Sacido, Jorge (Ed.). 2012. Modernism, Postmodernism, and the Short Story in English.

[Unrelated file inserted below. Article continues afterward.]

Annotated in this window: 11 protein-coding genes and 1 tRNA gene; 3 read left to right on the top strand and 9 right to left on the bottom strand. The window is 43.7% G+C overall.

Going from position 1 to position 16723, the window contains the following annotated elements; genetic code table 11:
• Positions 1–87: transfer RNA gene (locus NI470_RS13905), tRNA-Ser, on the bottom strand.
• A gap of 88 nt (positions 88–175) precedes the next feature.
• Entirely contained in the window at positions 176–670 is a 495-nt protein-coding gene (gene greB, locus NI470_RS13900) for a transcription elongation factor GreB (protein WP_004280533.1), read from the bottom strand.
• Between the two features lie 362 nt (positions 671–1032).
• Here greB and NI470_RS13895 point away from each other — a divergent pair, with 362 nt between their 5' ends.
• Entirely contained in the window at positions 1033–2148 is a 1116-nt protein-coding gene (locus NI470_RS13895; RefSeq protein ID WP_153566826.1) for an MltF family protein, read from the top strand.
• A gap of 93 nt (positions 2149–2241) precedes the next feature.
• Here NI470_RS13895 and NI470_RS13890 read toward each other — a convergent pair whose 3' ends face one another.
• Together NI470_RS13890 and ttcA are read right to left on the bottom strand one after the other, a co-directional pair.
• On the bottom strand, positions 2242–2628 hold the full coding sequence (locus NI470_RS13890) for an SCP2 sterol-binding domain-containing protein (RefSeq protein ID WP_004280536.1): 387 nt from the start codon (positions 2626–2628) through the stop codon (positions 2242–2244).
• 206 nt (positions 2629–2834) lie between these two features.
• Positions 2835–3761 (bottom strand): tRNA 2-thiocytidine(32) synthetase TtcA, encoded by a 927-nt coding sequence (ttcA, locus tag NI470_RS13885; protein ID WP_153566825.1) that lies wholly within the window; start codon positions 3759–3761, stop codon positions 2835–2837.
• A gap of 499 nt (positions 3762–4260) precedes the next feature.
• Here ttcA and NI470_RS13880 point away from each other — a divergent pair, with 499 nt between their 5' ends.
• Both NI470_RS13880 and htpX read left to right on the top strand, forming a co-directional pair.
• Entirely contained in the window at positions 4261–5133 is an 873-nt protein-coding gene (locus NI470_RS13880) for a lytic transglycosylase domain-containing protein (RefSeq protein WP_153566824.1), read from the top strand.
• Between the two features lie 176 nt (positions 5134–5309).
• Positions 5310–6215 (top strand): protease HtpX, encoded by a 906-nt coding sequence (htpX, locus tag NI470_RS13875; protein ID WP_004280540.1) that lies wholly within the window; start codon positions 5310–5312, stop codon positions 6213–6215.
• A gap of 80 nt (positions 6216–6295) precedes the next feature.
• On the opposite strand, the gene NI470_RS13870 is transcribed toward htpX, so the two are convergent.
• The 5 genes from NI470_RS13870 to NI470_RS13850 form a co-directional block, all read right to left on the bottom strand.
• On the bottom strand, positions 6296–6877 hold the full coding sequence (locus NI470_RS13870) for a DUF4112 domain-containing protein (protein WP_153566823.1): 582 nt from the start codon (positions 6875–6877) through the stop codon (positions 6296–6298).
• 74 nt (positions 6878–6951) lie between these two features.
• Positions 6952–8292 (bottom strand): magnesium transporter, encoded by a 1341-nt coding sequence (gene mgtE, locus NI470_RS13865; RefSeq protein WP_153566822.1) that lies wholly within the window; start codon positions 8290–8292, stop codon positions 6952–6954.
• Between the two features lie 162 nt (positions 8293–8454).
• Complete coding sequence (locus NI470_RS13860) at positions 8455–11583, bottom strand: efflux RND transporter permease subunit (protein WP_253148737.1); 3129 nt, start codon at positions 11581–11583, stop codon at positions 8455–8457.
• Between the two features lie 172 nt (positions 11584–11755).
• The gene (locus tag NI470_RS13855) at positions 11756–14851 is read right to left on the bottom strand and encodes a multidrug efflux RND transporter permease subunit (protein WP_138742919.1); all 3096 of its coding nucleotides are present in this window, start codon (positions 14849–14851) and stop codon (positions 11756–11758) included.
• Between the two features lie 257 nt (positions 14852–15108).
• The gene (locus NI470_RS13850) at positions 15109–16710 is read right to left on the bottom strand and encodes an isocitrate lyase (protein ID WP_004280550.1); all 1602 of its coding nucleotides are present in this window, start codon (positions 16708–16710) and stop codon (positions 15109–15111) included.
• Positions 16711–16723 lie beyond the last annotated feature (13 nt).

The debate between Modernism and Postmodernism has been one of the most revisited topics in late twentieth-century and early twenty-first century cultural and critical history ever since Jean-Francoise Lyotard's Le condition posmoderne (1979) managed to trigger off an enduring interest in the large-scale evolution of Western culture and the nature of knowledge over the past century. Given its omnipresence, this debate has taken a variety of flavours, colonised many areas of intellectual activity, and informed a spate of books and papers either exclusively focused on it or using it as theoretical scaffolding to carry out critical analyses of texts, as happens in quite a few of the essays making up the volume under review here. The definition of Postmodernism against the backdrop of Modernism raises all-important questions, but, to my mind, the crux of the matter is whether the former can be conceived of as a logical evolution from the latter, as a kind of modulation or intensification along temporal lines of previously existing features, or else whether Postmodernism is an essentially different project that has been named after Modernism for merely chronological reasons and branded a sequel when it was constitutionally dissimilar--just as if we insisted on calling the Renaissance the Postmedieval period simply because one predates the other. The debate between Modernism and Postmodernism has been alive in the fields of philosophy, economics, politics, psychology, natural sciences, architecture, and, of course, literature and literary criticism at large. Now it seems to be the turn for the short story to act as an appropriate contending arena to prolong the debate a little longer, though, for me, it remains perfectly clear that the true worth of this collection of essays lies in its emphasis on the short story and its theorisation as a genre rather than on the debate itself, which results for the informed reader in an uneasy sense of intellectual deja vu.